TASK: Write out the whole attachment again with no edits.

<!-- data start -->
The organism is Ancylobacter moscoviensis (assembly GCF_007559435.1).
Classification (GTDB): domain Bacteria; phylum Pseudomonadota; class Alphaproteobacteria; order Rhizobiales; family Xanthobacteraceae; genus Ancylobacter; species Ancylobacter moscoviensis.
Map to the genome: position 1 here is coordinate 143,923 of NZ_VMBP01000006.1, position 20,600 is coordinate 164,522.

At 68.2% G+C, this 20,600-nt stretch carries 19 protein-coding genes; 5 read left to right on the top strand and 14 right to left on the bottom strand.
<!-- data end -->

The organism is Ancylobacter moscoviensis (assembly GCF_007559435.1).
Classification (GTDB): domain Bacteria; phylum Pseudomonadota; class Alphaproteobacteria; order Rhizobiales; family Xanthobacteraceae; genus Ancylobacter; species Ancylobacter moscoviensis.
Map to the genome: position 1 here is coordinate 143,923 of NZ_VMBP01000006.1, position 20,600 is coordinate 164,522.

At 68.2% G+C, this 20,600-nt stretch carries 19 protein-coding genes; 5 read left to right on the top strand and 14 right to left on the bottom strand.